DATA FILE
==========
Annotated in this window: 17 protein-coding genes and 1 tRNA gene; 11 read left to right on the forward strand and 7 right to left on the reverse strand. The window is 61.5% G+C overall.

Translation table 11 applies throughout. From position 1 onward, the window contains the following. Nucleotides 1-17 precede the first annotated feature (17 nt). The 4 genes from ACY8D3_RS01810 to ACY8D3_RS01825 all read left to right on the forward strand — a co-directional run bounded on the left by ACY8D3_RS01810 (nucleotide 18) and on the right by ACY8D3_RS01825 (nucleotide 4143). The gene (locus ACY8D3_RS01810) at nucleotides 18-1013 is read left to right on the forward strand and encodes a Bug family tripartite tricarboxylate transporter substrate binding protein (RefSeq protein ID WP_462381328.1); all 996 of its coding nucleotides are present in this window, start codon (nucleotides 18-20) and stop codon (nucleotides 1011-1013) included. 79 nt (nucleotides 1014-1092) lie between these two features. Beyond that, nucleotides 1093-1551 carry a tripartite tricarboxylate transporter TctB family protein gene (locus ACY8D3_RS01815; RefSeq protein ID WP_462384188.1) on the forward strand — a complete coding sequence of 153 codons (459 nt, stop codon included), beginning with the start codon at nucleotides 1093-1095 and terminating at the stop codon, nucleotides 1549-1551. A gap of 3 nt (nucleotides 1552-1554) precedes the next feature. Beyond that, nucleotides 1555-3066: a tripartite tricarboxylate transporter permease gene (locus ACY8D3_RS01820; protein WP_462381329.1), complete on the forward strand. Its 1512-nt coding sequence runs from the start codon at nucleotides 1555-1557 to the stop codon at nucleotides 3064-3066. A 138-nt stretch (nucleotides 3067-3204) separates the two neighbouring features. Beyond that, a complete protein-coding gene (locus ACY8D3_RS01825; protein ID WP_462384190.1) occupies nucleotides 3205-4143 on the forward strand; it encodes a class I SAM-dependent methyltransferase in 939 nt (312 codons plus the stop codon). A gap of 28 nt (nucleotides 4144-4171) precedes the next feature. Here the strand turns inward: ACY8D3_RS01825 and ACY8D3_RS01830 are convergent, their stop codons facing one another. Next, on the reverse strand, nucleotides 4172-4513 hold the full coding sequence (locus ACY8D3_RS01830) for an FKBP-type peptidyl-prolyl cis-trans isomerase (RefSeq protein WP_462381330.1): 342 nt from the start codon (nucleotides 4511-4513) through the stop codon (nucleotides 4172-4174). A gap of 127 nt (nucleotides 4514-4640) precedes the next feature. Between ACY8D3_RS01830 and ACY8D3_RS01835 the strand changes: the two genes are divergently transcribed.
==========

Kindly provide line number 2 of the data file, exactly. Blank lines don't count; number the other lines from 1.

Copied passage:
Translation table 11 applies throughout. From position 1 onward, the window contains the following. Nucleotides 1-17 precede the first annotated feature (17 nt). The 4 genes from ACY8D3_RS01810 to ACY8D3_RS01825 all read left to right on the forward strand — a co-directional run bounded on the left by ACY8D3_RS01810 (nucleotide 18) and on the right by ACY8D3_RS01825 (nucleotide 4143). The gene (locus ACY8D3_RS01810) at nucleotides 18-1013 is read left to right on the forward strand and encodes a Bug family tripartite tricarboxylate transporter substrate binding protein (RefSeq protein ID WP_462381328.1); all 996 of its coding nucleotides are present in this window, start codon (nucleotides 18-20) and stop codon (nucleotides 1011-1013) included. 79 nt (nucleotides 1014-1092) lie between these two features. Beyond that, nucleotides 1093-1551 carry a tripartite tricarboxylate transporter TctB family protein gene (locus ACY8D3_RS01815; RefSeq protein ID WP_462384188.1) on the forward strand — a complete coding sequence of 153 codons (459 nt, stop codon included), beginning with the start codon at nucleotides 1093-1095 and terminating at the stop codon, nucleotides 1549-1551. A gap of 3 nt (nucleotides 1552-1554) precedes the next feature. Beyond that, nucleotides 1555-3066: a tripartite tricarboxylate transporter permease gene (locus ACY8D3_RS01820; protein WP_462381329.1), complete on the forward strand. Its 1512-nt coding sequence runs from the start codon at nucleotides 1555-1557 to the stop codon at nucleotides 3064-3066. A 138-nt stretch (nucleotides 3067-3204) separates the two neighbouring features. Beyond that, a complete protein-coding gene (locus ACY8D3_RS01825; protein ID WP_462384190.1) occupies nucleotides 3205-4143 on the forward strand; it encodes a class I SAM-dependent methyltransferase in 939 nt (312 codons plus the stop codon). A gap of 28 nt (nucleotides 4144-4171) precedes the next feature. Here the strand turns inward: ACY8D3_RS01825 and ACY8D3_RS01830 are convergent, their stop codons facing one another. Next, on the reverse strand, nucleotides 4172-4513 hold the full coding sequence (locus ACY8D3_RS01830) for an FKBP-type peptidyl-prolyl cis-trans isomerase (RefSeq protein WP_462381330.1): 342 nt from the start codon (nucleotides 4511-4513) through the stop codon (nucleotides 4172-4174). A gap of 127 nt (nucleotides 4514-4640) precedes the next feature. Between ACY8D3_RS01830 and ACY8D3_RS01835 the strand changes: the two genes are divergently transcribed.